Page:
Freeway sign ordinance moves forward
By Dave Frank
Appeal Staff Writer
A new freeway sign ordinance recognizes the needs of businesses but also makes sure developers don’t intrude on neighboring residents, city planners say.
The Carson City Planning Commission passed an ordinance this week it and city staff have been working on since January to handle concerns about growth along the city freeway.
The height of a sign could be at most 30 feet above the freeway -or its sound wall – and could be at most 600 square feet, depending on the size of the property the sign was built on.
The ordinance also does not allow flashing and animated electronic signs, though images can change every four seconds.
The plan will now go to the board of supervisors for approval.
The commission passed a temporary moratorium at the beginning of the year on signs over the 30-feet-tall height allowed without a permit.
This came after the commission rejected a proposal in late November by the largest shopping center in the city, North Carson Crossing, to build a 65-foot-tall sign for its stores, which include Wal-Mart and Home Depot.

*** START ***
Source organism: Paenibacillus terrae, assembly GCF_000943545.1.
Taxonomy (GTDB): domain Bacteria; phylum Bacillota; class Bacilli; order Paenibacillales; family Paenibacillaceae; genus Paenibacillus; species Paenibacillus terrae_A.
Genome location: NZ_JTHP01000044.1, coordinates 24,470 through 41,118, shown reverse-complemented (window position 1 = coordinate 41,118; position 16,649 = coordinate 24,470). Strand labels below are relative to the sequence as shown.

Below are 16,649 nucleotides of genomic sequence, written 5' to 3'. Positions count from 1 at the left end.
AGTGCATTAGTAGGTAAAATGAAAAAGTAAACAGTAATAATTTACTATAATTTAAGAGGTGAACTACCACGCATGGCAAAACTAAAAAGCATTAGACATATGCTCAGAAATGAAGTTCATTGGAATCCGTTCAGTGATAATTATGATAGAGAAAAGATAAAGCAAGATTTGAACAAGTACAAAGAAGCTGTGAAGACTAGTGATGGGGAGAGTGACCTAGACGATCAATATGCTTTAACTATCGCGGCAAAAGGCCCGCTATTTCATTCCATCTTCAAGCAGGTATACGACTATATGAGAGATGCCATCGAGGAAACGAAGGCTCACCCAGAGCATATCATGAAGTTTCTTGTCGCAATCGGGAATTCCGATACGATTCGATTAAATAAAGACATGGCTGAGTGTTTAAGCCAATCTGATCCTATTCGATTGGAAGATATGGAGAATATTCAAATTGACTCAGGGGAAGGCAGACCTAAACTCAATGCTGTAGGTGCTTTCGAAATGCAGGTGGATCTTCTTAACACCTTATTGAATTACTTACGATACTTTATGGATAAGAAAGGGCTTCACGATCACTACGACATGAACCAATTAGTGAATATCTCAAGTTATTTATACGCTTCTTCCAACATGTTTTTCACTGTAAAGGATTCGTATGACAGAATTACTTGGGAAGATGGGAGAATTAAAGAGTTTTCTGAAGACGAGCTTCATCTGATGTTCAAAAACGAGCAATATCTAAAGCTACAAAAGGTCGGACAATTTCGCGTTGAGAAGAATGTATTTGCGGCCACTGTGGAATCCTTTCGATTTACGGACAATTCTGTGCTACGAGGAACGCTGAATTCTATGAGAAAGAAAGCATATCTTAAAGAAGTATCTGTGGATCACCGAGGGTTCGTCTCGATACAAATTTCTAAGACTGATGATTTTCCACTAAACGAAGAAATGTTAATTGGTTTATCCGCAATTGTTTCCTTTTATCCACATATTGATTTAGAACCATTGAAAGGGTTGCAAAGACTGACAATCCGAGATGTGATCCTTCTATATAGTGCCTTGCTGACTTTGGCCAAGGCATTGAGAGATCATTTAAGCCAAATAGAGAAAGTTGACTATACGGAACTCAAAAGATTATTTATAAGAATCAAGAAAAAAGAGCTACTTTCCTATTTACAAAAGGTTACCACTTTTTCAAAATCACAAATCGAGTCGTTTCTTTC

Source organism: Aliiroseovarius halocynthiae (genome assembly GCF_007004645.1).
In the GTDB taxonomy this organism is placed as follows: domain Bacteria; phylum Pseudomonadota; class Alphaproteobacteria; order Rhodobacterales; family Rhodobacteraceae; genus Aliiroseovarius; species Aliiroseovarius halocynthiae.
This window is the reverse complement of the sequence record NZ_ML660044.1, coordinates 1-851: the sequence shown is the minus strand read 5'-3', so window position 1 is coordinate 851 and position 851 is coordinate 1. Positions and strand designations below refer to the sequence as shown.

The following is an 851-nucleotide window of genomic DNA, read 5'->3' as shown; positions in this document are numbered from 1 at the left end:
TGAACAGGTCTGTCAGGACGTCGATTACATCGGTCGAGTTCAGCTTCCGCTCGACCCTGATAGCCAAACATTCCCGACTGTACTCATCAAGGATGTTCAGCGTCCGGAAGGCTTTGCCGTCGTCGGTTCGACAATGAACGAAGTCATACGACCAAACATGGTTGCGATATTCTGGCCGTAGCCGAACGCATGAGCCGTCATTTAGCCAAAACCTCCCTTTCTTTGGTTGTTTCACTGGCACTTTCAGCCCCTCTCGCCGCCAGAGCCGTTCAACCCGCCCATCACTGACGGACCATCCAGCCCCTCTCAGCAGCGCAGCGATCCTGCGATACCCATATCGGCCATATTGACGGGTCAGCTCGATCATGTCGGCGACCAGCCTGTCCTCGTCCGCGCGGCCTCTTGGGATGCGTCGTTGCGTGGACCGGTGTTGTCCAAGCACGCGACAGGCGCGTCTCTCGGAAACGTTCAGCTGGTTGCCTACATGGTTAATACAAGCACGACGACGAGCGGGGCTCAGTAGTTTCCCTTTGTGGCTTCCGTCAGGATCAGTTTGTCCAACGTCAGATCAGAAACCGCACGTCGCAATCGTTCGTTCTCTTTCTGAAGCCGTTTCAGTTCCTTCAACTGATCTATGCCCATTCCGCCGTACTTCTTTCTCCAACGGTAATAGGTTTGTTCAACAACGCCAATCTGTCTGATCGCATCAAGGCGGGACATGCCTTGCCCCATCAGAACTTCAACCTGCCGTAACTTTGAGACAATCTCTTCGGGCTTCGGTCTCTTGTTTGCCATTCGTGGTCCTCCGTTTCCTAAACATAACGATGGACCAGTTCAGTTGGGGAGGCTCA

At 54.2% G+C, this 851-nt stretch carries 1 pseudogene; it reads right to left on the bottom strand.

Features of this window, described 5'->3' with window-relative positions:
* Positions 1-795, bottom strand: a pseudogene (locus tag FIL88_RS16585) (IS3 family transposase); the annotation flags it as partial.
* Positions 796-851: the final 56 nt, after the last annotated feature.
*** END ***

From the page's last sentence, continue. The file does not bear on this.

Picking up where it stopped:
It did approve a 45-foot-tall sign for the shopping center, but property manager Kent Witt has appealed the decision to the board of supervisors.
Witt said he was working on the appeal, but wasn’t sure when he will bring it back to the supervisors.
Residents in the neighboring Northridge subdivision have said his sign was intrusive and unnecessarily large. Witt said the sign was needed to attract business.
City staff had thought about banning signs along the freeway altogether, said Planning Director Lee Plemel, but thought businesses had a point.
A 600-square-foot sign will be “rare” because of the requirements, though, he said. The only sign in the city that could be bigger than that is Witt’s, which was approved at 800 square feet.
Signs for Bodines, Harley Davidson, Slot World and Gold Dust West are all less than 200 square feet.
The planning commission reduced the size to 600 square feet because anything larger was “ridiculous,” said Commissioner Mark Kimbrough, but commission members also had “a little empathy for the business community.”
The first phase of the Carson City section of the freeway was finished in 2006, and the second phase was started in October 2007. It is scheduled to eventually hit U.S. 395 at the base of Spooner Summit.
• Contact reporter Dave Frank at email@example.com or 881-1212.